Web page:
Resting on a wall in the hospital grounds overlooking the vast Andes mountain range in southeast Bolivia, Valerio Rodríguez Gómez, 23, tenderly holds his 20-month-old daughter, Yayita, while his wife, Elizia, who is 19, has an antenatal consultation.
Valerio says the trek to and from the remote valley town of Independencia, a 10-hour round trip which they do the same day, is worth it. “I always accompany my wife and baby to the hospital. I will bring my wife here to give birth too,” says Valerio. “Yayita would have been born in this hospital, but we didn’t have enough time as my wife went into labour. So we phoned for an ambulance. The doctors were with us in one and a half hours.”
Although it was a normal delivery, Yayita has not thrived. She is suffering from chronic malnutrition. “They told me she is too thin for her height,” says Valerio looking down at Yayita who shows no sign of tiredness. “The problem came when her mother went away for two months to work on a census project about agriculture,” says Gomez. Yayita, who was 6 months old at the time, abruptly stopped breastfeeding, and Gomez, a farmer, was left to take care of her.
The family exemplify some of the typical challenges that the government faces in its drive to improve maternal and child health care. Elizia is a teenage mother, with only primary school education, and Elizia’s husband only has a couple of years of secondary education. “Cultural barriers, lack of education of mothers, caretakers and families as well as remote distances are some of the main barriers,” says Dr Claudia Vivas, UNICEF Chief of Child Survival and Development in Bolivia. “However, the government has made significant progress in its implementation of the Sistema Único de Salud (Unified Health System), which is supported by UNICEF and other partners to provide quality health services to all population groups, including those who live in remote rural areas.” Most of UNICEF’s support is in capacity building, training of health personnel at all levels and technical advice.
Yet the statistics suggest there is still a long way to go. Between 2003 and 2008, neonatal mortality remained at the same high level with 27 babies out of every 1,000 live births dying within the first month. According to the National Demographic Health Survey 75 per cent of those deaths occur in the first week of life, mostly due to poor quality health care during pregnancy and childbirth. Also, between 2003-2008 the infant mortality rate only dropped from 54 to 50 per 1,000 , an annual reduction of just 1.9 per cent, far below the 3.9 per cent annual reduction needed to meet the target for the Millennium Development Goal (MDG) 4. The maternal mortality ratio stands at 229 per 100,000 live births, according to the latest data recognized by the government. This means Bolivia has the second highest maternal mortality ratio in Latin America after Haiti, a country that has suffered devastating national humanitarian emergencies in recent years.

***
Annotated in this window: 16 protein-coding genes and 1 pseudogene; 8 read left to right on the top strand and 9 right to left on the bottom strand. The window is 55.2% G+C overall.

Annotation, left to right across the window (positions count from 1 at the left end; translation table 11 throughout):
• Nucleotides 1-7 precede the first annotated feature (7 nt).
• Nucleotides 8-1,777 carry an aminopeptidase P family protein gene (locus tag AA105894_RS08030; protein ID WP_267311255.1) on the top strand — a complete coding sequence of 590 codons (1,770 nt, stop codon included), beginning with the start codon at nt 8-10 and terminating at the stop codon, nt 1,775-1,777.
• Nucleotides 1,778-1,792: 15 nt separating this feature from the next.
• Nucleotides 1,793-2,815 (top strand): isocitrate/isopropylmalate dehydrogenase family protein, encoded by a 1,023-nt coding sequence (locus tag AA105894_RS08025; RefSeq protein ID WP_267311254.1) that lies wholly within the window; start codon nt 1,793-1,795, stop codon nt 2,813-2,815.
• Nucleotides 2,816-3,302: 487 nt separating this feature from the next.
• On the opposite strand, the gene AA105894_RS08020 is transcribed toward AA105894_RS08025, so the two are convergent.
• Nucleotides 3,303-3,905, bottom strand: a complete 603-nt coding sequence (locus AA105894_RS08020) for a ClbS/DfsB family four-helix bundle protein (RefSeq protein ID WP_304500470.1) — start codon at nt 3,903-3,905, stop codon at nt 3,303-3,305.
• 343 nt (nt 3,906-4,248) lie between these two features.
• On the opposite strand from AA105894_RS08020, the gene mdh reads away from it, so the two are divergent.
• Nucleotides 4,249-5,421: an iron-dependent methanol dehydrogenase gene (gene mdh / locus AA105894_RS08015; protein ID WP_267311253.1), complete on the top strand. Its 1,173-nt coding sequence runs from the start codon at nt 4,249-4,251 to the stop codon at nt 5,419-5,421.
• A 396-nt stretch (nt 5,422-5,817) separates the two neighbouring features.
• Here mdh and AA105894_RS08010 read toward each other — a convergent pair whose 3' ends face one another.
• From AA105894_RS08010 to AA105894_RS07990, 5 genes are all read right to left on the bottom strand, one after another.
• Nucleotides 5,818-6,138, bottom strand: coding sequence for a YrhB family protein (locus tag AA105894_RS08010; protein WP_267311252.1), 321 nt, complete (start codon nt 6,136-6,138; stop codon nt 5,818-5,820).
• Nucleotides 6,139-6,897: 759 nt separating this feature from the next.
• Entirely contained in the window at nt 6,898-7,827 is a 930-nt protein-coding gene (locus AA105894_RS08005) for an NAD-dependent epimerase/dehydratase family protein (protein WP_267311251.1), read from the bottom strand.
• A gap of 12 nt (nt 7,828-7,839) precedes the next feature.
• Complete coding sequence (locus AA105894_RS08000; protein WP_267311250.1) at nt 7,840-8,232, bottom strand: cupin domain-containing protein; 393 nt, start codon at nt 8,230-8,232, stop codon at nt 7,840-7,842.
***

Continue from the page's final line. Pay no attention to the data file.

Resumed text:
Rural Independencia shows the typical geographical barriers. It takes seven hours to drive from Independencia to the capital of Cochabamba along the mountain range with its treacherous precipices and single winding mountain dirt tracks that rise and fall above the clouds. “Our roads are dangerous,” confirms Dr. Ángel Fernández, the director of the hospital. He adds that they had over 20 fatalities in one recent accident this year.
Despite these barriers, Dr. Fernandez says they have had two cases of neonatal deaths this year but no cases of maternal deaths in the past five years. The doctor credits the lack of maternal deaths to the significant improvements in the quality of maternal and childcare services at the hospital. These include their success in sensitizing communities about the importance of assisted deliveries, their well serviced ambulances and the fact that even in the most remote communities, people now have access to a mobile phone. “We are on call 24 hours, seven days a week,” he says.
However, messages about the importance of spacing pregnancies are still not making an impact. “While most women would like to use contraceptives, the men think that their use will encourage their wives to have a sexual relationship with other men.”
In addition, chronic malnutrition is still a challenge in the area due to poor infant feeding practices. The nutritionist at Independencia, Margot Tobar, explains that many mothers only breastfeed their infants for about three months; and then, besides bottle milk, they only introduce starch into the diet. “They produce greens, but they prefer to sell them,” she says. Moreover, a young mother often leaves her baby with someone else, like the grandmother. “When the grandmother attends the clinic with the baby, I encourage her to return again with the baby’s mother,” says Tobar.
Tobar welcomes the fact that she had the opportunity to talk to both of Yayita’s parents about how to provide better nourishment for their daughter. Fortunately, they have caught Yayita’s condition within the two-year window period; after that, evidence shows that chronic malnutrition can lead to irreversible cognitive impairment and physical stunting. Elizia’s pregnancy is also going well although she has not spaced her pregnancies.
Valerio says he too is happy that they explained to him about the health of his baby and his pregnant wife. “I want to better understand about their health,” he says as he prepares to carry Yayita on his back. Elizia carries a small bundle of blankets and food for the trek across the mountains in temperatures that will drop below zero before they reach home five hours later.